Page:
Prosecutors brought new allegations of voyeurism Tuesday against a Vermont educator, who is now accused of violating the privacy of at least one student and two colleagues inside a prominent Catholic high school in Chittenden County.
This past spring, the music teacher at Rice Memorial High School in South Burlington, Brian Lynam, was accused of secretly taking photos up a female student’s skirt in the hallways of the school.
He pled not guilty to that allegation in April, and is free on conditions pending trial.
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Lynam, 32, was immediately placed on administrative leave from Rice when the allegations surfaced.
Tuesday, Lynam faced new accusations in court that he also took photos of two colleagues’ legs, buttocks, and undergarments—up a skirt. The photos were snapped in the staff break room and in the school’s photocopier room, according to detectives.
According to court paperwork obtained by necn affiliate NBC 5 News, those school employees were very upset to learn they were photographed—with one of them brought to tears—after police showed the women images seized from Lynam’s devices to confirm the photos were of them.
necn does not identify victims or suspected victims of sexual crimes without their prior consent.
Lynam pleaded not guilty to the new charges and was ordered by Judge David Fenster to not contact or harass the alleged victims or to go onto the premises of Rice Memorial High School.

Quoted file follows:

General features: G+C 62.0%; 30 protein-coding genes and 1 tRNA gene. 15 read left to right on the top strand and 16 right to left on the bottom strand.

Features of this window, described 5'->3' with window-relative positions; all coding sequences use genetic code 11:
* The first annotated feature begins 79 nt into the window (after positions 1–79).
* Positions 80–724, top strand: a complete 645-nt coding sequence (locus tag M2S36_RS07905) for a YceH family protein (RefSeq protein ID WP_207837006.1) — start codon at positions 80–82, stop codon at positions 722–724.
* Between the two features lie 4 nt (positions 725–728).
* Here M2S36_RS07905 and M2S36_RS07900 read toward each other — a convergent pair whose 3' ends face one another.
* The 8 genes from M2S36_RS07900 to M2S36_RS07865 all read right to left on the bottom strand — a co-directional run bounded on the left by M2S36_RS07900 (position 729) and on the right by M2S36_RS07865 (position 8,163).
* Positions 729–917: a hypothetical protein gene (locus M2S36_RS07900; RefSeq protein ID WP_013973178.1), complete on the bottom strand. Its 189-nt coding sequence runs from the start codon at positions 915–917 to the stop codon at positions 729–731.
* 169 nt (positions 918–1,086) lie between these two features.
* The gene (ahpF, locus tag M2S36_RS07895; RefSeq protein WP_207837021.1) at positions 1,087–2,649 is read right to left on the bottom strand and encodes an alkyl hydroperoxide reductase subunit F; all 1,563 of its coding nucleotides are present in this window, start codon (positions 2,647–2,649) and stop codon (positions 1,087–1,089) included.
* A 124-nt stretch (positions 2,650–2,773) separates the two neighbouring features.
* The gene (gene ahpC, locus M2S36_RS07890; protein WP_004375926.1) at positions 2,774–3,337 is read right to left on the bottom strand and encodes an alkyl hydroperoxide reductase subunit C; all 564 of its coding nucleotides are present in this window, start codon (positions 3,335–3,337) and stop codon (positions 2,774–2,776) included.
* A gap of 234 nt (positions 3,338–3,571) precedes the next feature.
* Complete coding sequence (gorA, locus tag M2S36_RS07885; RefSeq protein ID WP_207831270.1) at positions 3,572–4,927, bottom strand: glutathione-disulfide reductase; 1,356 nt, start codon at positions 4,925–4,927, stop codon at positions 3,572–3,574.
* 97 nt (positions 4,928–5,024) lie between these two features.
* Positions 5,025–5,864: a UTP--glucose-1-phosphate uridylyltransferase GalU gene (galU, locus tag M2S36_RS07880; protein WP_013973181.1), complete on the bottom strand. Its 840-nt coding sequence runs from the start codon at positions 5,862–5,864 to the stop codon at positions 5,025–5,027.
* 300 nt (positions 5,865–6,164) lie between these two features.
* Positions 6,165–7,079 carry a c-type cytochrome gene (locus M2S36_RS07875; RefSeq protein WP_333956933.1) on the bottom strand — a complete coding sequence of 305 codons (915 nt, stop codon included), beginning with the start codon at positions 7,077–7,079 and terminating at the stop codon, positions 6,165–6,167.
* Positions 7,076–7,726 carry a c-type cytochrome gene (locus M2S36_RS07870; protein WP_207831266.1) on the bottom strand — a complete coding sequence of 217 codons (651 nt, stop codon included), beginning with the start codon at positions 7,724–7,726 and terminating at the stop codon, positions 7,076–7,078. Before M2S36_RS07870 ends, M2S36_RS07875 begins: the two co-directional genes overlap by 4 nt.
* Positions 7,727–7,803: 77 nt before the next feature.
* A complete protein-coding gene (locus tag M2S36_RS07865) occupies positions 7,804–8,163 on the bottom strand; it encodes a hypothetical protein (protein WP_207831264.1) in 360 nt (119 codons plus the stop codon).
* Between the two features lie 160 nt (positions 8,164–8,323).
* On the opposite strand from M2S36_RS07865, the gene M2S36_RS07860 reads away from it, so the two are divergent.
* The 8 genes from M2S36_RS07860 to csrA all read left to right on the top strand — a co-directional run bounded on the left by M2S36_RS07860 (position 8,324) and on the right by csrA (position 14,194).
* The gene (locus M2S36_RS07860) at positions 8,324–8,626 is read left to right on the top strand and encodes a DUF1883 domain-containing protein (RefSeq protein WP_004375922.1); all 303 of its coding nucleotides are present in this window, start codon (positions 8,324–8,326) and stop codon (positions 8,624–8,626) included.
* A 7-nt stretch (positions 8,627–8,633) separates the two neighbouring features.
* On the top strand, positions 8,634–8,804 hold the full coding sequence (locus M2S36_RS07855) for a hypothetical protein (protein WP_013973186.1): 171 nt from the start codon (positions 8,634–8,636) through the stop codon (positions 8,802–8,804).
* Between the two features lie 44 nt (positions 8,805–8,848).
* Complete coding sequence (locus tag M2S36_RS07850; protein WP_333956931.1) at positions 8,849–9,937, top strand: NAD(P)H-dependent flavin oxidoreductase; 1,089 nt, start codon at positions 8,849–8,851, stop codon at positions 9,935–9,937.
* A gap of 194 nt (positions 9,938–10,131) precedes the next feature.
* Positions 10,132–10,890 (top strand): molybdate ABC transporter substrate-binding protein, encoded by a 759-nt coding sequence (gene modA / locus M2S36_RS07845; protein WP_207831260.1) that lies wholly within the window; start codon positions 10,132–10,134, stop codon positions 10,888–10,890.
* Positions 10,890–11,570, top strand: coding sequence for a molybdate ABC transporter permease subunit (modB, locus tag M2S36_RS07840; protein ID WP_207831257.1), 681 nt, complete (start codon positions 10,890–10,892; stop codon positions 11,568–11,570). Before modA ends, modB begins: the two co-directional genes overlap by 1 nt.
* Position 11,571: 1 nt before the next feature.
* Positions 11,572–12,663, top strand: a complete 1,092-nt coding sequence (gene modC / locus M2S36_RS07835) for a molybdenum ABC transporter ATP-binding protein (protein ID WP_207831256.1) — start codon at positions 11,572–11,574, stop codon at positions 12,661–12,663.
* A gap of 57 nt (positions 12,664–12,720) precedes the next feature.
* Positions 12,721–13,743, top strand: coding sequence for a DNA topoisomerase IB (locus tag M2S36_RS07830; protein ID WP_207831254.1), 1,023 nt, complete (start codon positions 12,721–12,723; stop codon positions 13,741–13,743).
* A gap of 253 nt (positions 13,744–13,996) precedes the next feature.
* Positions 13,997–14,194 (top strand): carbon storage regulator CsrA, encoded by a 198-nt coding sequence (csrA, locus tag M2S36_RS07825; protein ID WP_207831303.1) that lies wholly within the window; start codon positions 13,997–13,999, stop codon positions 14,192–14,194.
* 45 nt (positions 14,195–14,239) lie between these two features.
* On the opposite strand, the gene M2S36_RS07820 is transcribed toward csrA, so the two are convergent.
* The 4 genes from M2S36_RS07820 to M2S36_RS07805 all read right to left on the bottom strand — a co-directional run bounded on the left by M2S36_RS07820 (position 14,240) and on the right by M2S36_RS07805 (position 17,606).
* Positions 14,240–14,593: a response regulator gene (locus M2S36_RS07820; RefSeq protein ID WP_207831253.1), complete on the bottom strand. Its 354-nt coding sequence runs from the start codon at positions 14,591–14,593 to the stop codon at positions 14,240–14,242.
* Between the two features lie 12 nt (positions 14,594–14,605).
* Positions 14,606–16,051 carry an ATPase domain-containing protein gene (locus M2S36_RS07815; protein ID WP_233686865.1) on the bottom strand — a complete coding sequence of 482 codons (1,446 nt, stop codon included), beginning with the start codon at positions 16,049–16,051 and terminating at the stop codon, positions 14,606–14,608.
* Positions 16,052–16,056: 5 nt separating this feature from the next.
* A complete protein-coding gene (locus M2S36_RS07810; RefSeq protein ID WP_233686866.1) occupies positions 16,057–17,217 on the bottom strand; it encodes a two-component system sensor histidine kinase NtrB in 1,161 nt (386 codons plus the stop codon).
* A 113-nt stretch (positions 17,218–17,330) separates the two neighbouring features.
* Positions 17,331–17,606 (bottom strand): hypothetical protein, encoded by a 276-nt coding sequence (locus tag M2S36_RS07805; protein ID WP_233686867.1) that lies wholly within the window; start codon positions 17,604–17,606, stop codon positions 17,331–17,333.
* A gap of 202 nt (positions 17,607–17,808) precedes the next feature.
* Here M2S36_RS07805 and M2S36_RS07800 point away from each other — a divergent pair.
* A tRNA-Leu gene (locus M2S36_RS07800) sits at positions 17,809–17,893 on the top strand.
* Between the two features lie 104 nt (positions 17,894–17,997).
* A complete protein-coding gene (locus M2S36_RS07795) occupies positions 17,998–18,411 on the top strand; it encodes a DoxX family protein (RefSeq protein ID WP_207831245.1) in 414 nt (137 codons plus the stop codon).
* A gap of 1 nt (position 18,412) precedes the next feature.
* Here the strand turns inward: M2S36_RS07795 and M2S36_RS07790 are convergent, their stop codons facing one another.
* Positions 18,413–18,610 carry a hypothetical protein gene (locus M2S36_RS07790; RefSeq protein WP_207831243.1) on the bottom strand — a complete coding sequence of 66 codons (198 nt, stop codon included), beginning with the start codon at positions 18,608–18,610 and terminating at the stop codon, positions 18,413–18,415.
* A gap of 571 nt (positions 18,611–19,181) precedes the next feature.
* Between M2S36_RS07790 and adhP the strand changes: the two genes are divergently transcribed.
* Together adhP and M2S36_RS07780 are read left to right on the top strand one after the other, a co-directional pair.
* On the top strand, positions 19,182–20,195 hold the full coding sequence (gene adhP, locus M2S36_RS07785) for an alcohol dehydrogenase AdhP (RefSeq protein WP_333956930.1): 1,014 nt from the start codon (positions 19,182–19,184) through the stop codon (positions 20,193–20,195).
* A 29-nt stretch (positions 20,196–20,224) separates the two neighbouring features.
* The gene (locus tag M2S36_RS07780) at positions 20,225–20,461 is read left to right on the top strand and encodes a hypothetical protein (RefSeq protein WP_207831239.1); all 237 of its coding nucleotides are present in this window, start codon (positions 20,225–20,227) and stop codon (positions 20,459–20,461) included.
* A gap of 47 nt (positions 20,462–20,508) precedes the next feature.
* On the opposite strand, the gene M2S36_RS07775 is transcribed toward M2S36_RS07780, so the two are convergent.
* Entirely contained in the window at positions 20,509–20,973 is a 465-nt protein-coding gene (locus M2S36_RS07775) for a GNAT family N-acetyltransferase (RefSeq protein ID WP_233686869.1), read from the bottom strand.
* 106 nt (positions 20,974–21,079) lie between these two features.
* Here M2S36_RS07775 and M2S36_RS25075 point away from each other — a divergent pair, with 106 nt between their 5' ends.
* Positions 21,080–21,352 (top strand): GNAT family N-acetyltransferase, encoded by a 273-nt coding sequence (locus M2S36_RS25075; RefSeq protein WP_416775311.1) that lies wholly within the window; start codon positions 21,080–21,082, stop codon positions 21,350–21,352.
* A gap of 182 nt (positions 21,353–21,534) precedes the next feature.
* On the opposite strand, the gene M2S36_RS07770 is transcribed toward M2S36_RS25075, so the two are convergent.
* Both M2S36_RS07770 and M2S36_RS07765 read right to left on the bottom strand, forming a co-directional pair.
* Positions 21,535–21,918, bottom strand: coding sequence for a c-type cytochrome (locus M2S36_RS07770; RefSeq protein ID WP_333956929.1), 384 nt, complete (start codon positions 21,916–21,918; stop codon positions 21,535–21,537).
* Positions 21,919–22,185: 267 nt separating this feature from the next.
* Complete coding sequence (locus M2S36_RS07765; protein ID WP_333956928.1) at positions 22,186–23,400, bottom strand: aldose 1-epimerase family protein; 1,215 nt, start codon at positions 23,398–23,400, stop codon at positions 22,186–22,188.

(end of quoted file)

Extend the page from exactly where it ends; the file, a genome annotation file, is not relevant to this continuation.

The Burlington Free Press reported Tuesday that Lynam is no longer an employee of Rice.
The newspaper did not immediately hear back from Lynam’s defense attorney about the terms of his client’s departure from the school, according to reporter Elizabeth Murray.
In court paperwork, South Burlington police detectives wrote that there were images of even more women in the suspect’s possession, though investigators have noted it’s often very difficult to identify victims in cases like this.
Cathleen Barkley heads HOPEWorks, a Burlington-based nonprofit that advocates for survivors of sexual crimes and works to end sexual violence. She spoke with necn about the case this spring.
"I hope that they're able to find support in each other and in the broader community and in their families," Barkley said of any potential victims of alleged voyeurism by Lynam. "And that people are believing their stories and lending them support and really condemning these actions so they don't feel like they're alone or at fault in any way."